Opinion | The Power of American Capitalism

Send any friend a story

As a subscriber, you have 10 gift articles to give each month. Anyone can read what you share.

By David Brooks

Opinion Columnist

The mighty Mississippi rolls on. If you don’t live near it, you might never think of that wide, powerful river. You may associate it with old Mark Twain stories. But every day, 24/7, it rolls on.

American capitalism is kind of like that. You can invent fables about how America is in economic decline. You can rail against “neoliberalism.” But the American economy doesn’t care. It just keeps rolling on.

The Economist magazine published a report on American economic performance over the last three decades. Using an avalanche of evidence and data, the main thrust of the article is that far from declining, American capitalism is dominant and accelerating.

Back in 1990, for example, America’s gross domestic product per capita was nearly neck and neck with that of Europe and Japan. But by 2022 the U.S. had raced ahead.

In 1990, the U.S. economy accounted for 40 percent of the nominal G.D.P. of the G7 nations. By 2022 the U.S. accounted for 58 percent.

In 1990, American income per person was 24 percent higher than the income per person in Western Europe. Today, it is about 30 percent higher.

The sources of this strength are many. I was especially struck by how much America invests in its own people. America spends roughly 37 percent more per student on schooling than the average for the Organization for Economic Cooperation and Development, a collection of mostly rich peer nations. ChatGPT and mRNA vaccines are not the only signs of American technical prowess. The United States accounts for 22 percent of the patents in force abroad, up from 19 percent in 2004. That’s more than any other nation. The level of education is one reason American labor productivity increased by 67 percent between 1990 and 2022, compared with a 55 percent increase in Europe and 51 percent in Japan.

American companies continue to generate amazing value. If in 1990 you had invested $100 in the S&P 500, an index of American companies, you would have about $2,300 today, according to The Economist. If you had invested that $100 in an index of non-American rich-world stocks, you would have about $510 today.

Of course, China has risen to superpower status during these years. But that hasn’t eclipsed American prominence. In 1990, the U.S. economy accounted for about 25 percent of global G.D.P. In 2022 it still accounted for roughly 25 percent, The Economist found.

The mighty rolling river sweeps up new generations. The millennial and Gen Z generations are practically defined by a story of economic hardship. Many people believe that the coming generations will not enjoy the same living standards as their parents.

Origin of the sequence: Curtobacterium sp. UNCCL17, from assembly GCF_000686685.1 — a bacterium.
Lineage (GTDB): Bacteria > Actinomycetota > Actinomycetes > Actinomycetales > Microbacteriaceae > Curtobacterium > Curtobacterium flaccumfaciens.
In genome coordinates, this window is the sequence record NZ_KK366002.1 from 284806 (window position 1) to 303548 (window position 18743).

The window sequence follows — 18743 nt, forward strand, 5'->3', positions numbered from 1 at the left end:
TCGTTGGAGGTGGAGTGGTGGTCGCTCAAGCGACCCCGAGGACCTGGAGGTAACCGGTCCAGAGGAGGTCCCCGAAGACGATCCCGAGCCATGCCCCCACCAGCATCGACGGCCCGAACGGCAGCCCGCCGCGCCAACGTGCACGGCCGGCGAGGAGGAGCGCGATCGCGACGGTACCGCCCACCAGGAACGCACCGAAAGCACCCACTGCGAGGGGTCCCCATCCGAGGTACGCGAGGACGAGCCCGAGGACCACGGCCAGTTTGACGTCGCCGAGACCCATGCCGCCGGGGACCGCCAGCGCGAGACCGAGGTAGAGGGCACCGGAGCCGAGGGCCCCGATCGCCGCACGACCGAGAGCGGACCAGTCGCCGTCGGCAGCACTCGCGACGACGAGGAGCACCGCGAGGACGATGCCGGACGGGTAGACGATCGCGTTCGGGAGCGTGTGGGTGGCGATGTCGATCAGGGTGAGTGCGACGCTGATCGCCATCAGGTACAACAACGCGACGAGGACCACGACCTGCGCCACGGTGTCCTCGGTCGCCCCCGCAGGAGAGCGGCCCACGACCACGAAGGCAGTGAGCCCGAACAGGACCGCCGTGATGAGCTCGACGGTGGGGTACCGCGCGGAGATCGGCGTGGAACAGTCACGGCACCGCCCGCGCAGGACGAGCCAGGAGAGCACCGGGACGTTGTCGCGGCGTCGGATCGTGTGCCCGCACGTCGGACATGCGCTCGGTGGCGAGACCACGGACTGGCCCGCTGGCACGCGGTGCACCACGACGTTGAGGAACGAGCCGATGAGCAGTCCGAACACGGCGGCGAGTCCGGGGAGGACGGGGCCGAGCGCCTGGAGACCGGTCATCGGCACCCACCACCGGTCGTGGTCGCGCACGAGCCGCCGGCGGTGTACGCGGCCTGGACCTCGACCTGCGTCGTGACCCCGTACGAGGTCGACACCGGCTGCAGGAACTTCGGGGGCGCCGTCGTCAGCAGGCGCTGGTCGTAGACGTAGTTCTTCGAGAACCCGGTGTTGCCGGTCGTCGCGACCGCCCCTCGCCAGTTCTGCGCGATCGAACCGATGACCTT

It may have been possible to accurately tell that story in the wake of the financial crisis, but as Jean Twenge shows in a new piece for The Atlantic, it’s not possible to accurately tell that story today. She writes, “By 2019 households headed by millennials were making considerably more money than those headed by the Silent Generation, baby boomers and Generation X at the same age, after adjusting for inflation.”

Millennials, according to the Census Bureau, had household incomes $9,000 higher than Gen X households and $10,000 higher than boomer households at the same age, in 2019 dollars.

Real estate costs have been surging in many metro areas, but Twenge reports that 48 percent of millennials owned their own homes during the 25-to-39 age range, nearly the same as the rate for boomers at that age. Many millennials bought their homes at a time of historically low interest rates and saw their values shoot up during the pandemic. “Millennials have not been economically unlucky as to homeownership,” Twenge concludes. “If anything, the reverse is true.”

My point is not that American capitalism is perfect. My point is that there is a tension between economic dynamism and economic security. For reasons deeply rooted in our culture, the American brand of capitalism has always been tilted toward dynamism, with freer markets and smaller welfare states.

But over the past many decades, Americans have experimented with ways to provide more security without smothering the capitalist turbo that produces growth and social mobility. This has been the great project of the center-left and the center-right. It has worked and it continues to work.

Between 1990 and 2019, American social spending rose from 14 percent of G.D.P. to 18 percent. In part because of this government support, poverty hit an all-time low in 2021, according to the Census Bureau.

In 2013, Thomas Picketty published a much discussed book called “Capital in the Twenty-First Century” arguing that widening inequality is an inherent feature of modern capitalism. The problem is that right around the publication of his book, inequality stopped widening, the economist Noah Smith notes, and it now appears to be slightly decreasing.

The American model of capitalism is under assault from the left, which rails against the supposed horrors of neoliberalism and globalization, and from Tucker Carlson-style populists, who often treat American capitalism as a great betrayal. But it has proved superior to all real world alternatives.

In fact, I’m kind of amazed. We’ve lived through a wretched political era. The social fabric is fraying in a thousand ways. But American capitalism rolls on.

The Times is committed to publishing a diversity of letters to the editor. We’d like to hear what you think about this or any of our articles. Here are some tips. And here’s our email: [email protected].

Follow The New York Times Opinion section on Facebook, Twitter (@NYTopinion) and Instagram.

Site Index

Site Information Navigation

Source: Read Full Article